IoT Water Quality Monitoring System: 4 Use Cases

IoT Water Quality Monitoring System: 4 Use Cases

Today's water management technology is based on data that can only be collected through an IoT water quality monitoring system.

Commercial building owners are being forced to pay closer attention to water management in light of growing concerns about water shortages, the cost of water and now water quality issues due to prolonged facility closures. Water bills and meter readings have begun to be replaced by more sophisticated tools and methods, such as Internet of Things (IoT) sensors and advanced data analytics. Whether you're trying to use water more optimally, maintain a consistently healthy water supply, get LEED or WELL certified, or something else, today's water management technology is based on data that can only be collected through an IoT water quality monitoring system.

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IoT Water Quality Monitoring System: 4 Use Cases

1. Prevent Legionella with IoT flow monitoring.

The EPA has noted that one of the dangers associated with reopening buildings after a prolonged closure (such as during the COVID-19 pandemic) is the potential presence of Legionella bacteria in building plumbing systems, which can lead to illness. Such bacteria is known to grow when hot water temperatures decrease from the recommended temperature of 140 degrees Fahrenheit to lukewarm (usually anywhere from 77 degrees to 108 degrees Fahrenheit), and disinfectants (like chlorine) dissipate due to inactivity in the pipes over a long period of time (that could be days, weeks, or months, depending on the specific building).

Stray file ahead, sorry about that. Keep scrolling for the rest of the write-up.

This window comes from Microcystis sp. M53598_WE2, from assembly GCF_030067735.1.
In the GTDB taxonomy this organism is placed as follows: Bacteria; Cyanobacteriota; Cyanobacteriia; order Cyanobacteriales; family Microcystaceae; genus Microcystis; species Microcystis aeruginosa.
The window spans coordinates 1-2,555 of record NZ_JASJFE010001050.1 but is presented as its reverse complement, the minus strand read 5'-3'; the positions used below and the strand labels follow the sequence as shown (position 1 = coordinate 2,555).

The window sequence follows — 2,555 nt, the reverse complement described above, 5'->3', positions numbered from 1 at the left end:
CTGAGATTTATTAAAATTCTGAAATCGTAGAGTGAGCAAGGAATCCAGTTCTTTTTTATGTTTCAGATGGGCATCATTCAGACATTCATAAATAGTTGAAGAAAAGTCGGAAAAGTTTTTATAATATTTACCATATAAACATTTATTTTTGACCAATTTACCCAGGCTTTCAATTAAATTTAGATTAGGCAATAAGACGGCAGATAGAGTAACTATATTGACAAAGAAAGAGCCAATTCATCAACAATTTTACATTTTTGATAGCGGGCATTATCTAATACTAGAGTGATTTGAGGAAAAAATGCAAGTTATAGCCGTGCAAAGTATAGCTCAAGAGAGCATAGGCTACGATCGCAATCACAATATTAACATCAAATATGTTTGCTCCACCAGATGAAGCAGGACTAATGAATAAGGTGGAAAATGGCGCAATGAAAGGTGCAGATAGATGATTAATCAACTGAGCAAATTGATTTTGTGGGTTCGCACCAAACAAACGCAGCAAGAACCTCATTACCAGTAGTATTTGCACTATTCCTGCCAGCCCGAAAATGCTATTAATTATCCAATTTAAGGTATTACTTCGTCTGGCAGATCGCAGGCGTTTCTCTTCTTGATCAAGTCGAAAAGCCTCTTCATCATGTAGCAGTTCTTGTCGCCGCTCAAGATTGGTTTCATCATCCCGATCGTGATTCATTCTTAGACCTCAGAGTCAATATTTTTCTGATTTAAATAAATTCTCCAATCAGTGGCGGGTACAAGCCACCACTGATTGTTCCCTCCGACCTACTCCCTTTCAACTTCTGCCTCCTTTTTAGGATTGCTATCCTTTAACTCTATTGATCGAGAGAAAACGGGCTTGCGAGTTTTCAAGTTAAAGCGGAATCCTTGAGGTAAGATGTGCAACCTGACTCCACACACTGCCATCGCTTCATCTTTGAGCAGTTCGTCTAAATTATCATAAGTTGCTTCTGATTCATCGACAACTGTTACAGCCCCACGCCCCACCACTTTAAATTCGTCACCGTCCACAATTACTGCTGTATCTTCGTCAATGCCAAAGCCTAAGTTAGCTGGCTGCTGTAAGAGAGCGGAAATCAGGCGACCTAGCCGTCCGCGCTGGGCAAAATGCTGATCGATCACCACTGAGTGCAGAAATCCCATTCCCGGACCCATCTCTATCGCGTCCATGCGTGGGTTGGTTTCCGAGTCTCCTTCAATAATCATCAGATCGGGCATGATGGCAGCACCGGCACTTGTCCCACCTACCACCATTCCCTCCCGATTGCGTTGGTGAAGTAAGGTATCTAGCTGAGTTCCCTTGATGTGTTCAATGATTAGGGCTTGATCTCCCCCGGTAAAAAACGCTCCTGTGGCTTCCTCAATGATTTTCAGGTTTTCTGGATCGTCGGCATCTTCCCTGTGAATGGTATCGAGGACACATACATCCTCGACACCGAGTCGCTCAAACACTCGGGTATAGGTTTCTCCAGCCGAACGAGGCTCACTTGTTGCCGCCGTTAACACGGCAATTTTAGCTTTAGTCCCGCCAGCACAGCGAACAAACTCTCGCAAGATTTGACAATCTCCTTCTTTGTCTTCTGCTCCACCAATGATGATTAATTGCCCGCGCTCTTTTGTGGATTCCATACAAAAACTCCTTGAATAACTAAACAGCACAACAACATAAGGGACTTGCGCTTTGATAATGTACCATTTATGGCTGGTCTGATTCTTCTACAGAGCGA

Placing IoT sensors on water pipes is one way for building managers to combat Legionella. By monitoring your building’s water and plumbing systems, you get a real-time analysis of what systems are being used and where. Once you have an idea of normalized water usage in your building, you can begin to map areas of inactivity, identifying places where plumbing has been dormant and Legionella bacteria could be a potential problem. This system allows you to be proactive about finding and solving the problem, rather than doing water quality testing everywhere unnecessarily, or waiting to see if a problem crops up later. (Note that sensors that actually test for Legionella are rare.)

2. Maintain a continuously healthy water supply with an IoT water quality monitoring system.

Aside from Legionella issues associated with reopening after prolonged closures, maintaining a healthy supply of drinking water is crucial for occupants. Some building managers take samples and test the water once or twice a year, but that method provides only a snapshot of water quality at one specific moment. A major contaminant could develop after testing and go unnoticed for months, making occupants vulnerable to illnesses.